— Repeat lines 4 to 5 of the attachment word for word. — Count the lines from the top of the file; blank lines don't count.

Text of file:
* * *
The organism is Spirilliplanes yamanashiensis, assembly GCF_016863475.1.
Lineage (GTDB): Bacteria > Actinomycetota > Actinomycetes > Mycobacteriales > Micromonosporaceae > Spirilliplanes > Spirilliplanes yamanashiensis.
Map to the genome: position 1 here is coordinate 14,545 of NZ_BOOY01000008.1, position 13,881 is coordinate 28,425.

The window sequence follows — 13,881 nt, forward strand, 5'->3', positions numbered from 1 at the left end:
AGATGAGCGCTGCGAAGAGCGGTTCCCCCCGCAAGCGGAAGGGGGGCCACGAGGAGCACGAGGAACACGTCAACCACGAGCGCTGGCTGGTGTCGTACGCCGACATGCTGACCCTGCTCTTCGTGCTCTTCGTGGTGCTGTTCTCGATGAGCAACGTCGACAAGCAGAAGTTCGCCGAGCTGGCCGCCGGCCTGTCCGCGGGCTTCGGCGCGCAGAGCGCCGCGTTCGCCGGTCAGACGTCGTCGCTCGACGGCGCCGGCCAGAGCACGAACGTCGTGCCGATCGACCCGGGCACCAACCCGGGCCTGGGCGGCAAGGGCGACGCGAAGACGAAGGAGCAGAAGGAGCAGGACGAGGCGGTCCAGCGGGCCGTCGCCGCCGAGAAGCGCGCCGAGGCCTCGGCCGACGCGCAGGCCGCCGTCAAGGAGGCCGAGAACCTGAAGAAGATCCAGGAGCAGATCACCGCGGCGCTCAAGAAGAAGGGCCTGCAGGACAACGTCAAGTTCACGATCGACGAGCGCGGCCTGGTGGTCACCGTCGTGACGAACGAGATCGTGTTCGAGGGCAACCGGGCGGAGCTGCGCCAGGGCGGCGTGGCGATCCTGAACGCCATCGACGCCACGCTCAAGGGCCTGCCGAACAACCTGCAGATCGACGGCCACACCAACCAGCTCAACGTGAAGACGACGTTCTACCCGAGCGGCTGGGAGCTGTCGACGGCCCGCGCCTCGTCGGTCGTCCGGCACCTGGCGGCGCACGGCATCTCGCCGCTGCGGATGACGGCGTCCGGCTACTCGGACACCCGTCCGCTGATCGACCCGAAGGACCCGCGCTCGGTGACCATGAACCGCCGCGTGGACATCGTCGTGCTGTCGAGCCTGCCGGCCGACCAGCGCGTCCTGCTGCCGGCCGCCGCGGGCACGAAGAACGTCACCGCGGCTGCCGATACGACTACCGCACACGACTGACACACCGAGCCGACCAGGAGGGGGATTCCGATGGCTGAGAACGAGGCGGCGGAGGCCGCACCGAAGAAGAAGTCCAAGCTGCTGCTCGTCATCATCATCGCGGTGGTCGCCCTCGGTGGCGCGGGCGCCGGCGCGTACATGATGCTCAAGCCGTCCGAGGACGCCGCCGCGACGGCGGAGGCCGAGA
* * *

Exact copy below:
The window sequence follows — 13,881 nt, forward strand, 5'->3', positions numbered from 1 at the left end:
AGATGAGCGCTGCGAAGAGCGGTTCCCCCCGCAAGCGGAAGGGGGGCCACGAGGAGCACGAGGAACACGTCAACCACGAGCGCTGGCTGGTGTCGTACGCCGACATGCTGACCCTGCTCTTCGTGCTCTTCGTGGTGCTGTTCTCGATGAGCAACGTCGACAAGCAGAAGTTCGCCGAGCTGGCCGCCGGCCTGTCCGCGGGCTTCGGCGCGCAGAGCGCCGCGTTCGCCGGTCAGACGTCGTCGCTCGACGGCGCCGGCCAGAGCACGAACGTCGTGCCGATCGACCCGGGCACCAACCCGGGCCTGGGCGGCAAGGGCGACGCGAAGACGAAGGAGCAGAAGGAGCAGGACGAGGCGGTCCAGCGGGCCGTCGCCGCCGAGAAGCGCGCCGAGGCCTCGGCCGACGCGCAGGCCGCCGTCAAGGAGGCCGAGAACCTGAAGAAGATCCAGGAGCAGATCACCGCGGCGCTCAAGAAGAAGGGCCTGCAGGACAACGTCAAGTTCACGATCGACGAGCGCGGCCTGGTGGTCACCGTCGTGACGAACGAGATCGTGTTCGAGGGCAACCGGGCGGAGCTGCGCCAGGGCGGCGTGGCGATCCTGAACGCCATCGACGCCACGCTCAAGGGCCTGCCGAACAACCTGCAGATCGACGGCCACACCAACCAGCTCAACGTGAAGACGACGTTCTACCCGAGCGGCTGGGAGCTGTCGACGGCCCGCGCCTCGTCGGTCGTCCGGCACCTGGCGGCGCACGGCATCTCGCCGCTGCGGATGACGGCGTCCGGCTACTCGGACACCCGTCCGCTGATCGACCCGAAGGACCCGCGCTCGGTGACCATGAACCGCCGCGTGGACATCGTCGTGCTGTCGAGCCTGCCGGCCGACCAGCGCGTCCTGCTGCCGGCCGCCGCGGGCACGAAGAACGTCACCGCGGCTGCCGATACGACTACCGCACACGACTGACACACCGAGCCGACCAGGAGGGGGATTCCGATGGCTGAGAACGAGGCGGCGGAGGCCGCACCGAAGAAGAAGTCCAAGCTGCTGCTCGTCATCATCATCGCGGTGGTCGCCCTCGGTGGCGCGGGCGCCGGCGCGTACATGATGCTCAAGCCGTCCGAGGACGCCGCCGCGACGGCGGAGGCCGAGA